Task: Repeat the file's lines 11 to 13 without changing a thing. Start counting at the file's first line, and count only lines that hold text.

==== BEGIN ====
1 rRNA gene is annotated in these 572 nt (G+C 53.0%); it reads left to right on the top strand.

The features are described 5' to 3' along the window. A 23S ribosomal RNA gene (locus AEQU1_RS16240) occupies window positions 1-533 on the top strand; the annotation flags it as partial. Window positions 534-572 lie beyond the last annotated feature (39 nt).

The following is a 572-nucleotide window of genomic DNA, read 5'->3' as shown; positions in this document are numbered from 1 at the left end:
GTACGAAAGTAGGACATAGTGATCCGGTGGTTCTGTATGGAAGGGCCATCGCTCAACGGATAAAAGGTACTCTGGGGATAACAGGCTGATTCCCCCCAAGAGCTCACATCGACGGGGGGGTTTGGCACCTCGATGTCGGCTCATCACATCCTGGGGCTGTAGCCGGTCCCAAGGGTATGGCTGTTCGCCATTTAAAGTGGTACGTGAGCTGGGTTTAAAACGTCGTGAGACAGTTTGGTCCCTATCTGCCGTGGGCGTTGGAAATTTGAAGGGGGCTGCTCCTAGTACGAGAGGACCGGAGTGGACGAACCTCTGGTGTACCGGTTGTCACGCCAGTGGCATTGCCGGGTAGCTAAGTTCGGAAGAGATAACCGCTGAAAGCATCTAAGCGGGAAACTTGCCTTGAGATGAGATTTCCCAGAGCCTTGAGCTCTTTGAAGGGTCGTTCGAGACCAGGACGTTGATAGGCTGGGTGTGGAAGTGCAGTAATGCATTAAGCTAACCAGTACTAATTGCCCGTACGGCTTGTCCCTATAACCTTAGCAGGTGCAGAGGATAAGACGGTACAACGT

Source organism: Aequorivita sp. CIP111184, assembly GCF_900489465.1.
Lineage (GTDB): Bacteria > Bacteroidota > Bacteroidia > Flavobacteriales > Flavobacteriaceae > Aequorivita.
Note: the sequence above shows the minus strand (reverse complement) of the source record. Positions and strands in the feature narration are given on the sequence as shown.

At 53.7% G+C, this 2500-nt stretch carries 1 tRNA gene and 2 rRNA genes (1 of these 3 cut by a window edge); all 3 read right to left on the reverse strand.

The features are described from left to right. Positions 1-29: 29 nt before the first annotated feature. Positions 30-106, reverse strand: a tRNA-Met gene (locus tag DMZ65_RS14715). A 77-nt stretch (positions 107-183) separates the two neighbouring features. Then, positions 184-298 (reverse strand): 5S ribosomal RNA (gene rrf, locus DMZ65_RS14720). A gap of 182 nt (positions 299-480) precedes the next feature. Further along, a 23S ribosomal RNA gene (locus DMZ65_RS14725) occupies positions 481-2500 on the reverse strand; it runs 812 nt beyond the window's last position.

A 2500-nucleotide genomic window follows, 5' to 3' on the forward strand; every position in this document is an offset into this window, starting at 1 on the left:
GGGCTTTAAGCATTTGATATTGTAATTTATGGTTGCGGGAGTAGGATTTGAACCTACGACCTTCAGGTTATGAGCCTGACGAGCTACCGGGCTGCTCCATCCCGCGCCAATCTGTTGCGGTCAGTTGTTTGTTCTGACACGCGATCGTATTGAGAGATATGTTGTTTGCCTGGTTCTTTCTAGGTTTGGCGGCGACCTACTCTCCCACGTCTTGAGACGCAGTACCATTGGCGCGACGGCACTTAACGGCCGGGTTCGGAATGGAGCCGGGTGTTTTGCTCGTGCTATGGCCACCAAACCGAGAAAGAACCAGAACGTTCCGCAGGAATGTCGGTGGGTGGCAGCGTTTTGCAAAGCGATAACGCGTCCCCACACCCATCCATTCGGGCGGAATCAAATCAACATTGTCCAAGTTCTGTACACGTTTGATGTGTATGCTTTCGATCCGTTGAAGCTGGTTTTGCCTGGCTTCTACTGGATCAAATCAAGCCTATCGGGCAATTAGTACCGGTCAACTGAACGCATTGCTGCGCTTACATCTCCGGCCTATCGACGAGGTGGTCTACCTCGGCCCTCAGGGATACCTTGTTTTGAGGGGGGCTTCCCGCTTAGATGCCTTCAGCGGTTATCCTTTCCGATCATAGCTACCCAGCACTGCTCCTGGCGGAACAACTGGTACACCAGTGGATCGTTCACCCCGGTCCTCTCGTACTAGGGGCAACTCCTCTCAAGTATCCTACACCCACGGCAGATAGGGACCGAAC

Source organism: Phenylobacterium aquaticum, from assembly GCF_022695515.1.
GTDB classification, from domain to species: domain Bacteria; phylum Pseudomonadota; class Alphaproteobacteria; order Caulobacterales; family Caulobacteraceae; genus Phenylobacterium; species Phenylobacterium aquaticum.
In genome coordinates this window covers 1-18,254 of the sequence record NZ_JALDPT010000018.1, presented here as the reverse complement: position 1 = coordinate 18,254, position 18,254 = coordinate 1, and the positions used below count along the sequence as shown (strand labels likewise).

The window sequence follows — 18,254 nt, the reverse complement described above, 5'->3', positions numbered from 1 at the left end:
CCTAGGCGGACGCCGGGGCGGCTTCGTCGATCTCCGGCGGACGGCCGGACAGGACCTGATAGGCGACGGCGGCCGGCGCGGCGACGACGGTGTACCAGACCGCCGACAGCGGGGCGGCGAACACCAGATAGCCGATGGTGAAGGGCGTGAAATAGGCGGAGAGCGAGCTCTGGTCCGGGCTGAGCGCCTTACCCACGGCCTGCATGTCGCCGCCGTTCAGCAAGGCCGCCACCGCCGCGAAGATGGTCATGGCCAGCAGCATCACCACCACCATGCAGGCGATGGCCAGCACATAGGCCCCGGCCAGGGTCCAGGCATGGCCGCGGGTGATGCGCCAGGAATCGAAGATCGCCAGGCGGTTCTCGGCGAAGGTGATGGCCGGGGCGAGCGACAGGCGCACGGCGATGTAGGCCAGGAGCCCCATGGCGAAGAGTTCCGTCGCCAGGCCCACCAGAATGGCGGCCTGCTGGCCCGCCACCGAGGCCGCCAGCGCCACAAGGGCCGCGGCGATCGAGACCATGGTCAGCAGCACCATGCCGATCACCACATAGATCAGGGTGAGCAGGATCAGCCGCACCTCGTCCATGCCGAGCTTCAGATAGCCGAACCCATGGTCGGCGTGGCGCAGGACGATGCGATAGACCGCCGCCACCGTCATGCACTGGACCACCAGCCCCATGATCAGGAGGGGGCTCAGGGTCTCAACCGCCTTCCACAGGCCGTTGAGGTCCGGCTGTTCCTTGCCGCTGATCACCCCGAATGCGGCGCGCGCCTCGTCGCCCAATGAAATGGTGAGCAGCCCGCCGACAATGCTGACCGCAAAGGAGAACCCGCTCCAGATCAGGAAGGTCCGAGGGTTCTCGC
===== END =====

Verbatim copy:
GGGCTTTAAGCATTTGATATTGTAATTTATGGTTGCGGGAGTAGGATTTGAACCTACGACCTTCAGGTTATGAGCCTGACGAGCTACCGGGCTGCTCCATCCCGCGCCAATCTGTTGCGGTCAGTTGTTTGTTCTGACACGCGATCGTATTGAGAGATATGTTGTTTGCCTGGTTCTTTCTAGGTTTGGCGGCGACCTACTCTCCCACGTCTTGAGACGCAGTACCATTGGCGCGACGGCACTTAACGGCCGGGTTCGGAATGGAGCCGGGTGTTTTGCTCGTGCTATGGCCACCAAACCGAGAAAGAACCAGAACGTTCCGCAGGAATGTCGGTGGGTGGCAGCGTTTTGCAAAGCGATAACGCGTCCCCACACCCATCCATTCGGGCGGAATCAAATCAACATTGTCCAAGTTCTGTACACGTTTGATGTGTATGCTTTCGATCCGTTGAAGCTGGTTTTGCCTGGCTTCTACTGGATCAAATCAAGCCTATCGGGCAATTAGTACCGGTCAACTGAACGCATTGCTGCGCTTACATCTCCGGCCTATCGACGAGGTGGTCTACCTCGGCCCTCAGGGATACCTTGTTTTGAGGGGGGCTTCCCGCTTAGATGCCTTCAGCGGTTATCCTTTCCGATCATAGCTACCCAGCACTGCTCCTGGCGGAACAACTGGTACACCAGTGGATCGTTCACCCCGGTCCTCTCGTACTAGGGGCAACTCCTCTCAAGTATCCTACACCCACGGCAGATAGGGACCGAAC

Source organism: Phenylobacterium aquaticum, from assembly GCF_022695515.1.
GTDB classification, from domain to species: domain Bacteria; phylum Pseudomonadota; class Alphaproteobacteria; order Caulobacterales; family Caulobacteraceae; genus Phenylobacterium; species Phenylobacterium aquaticum.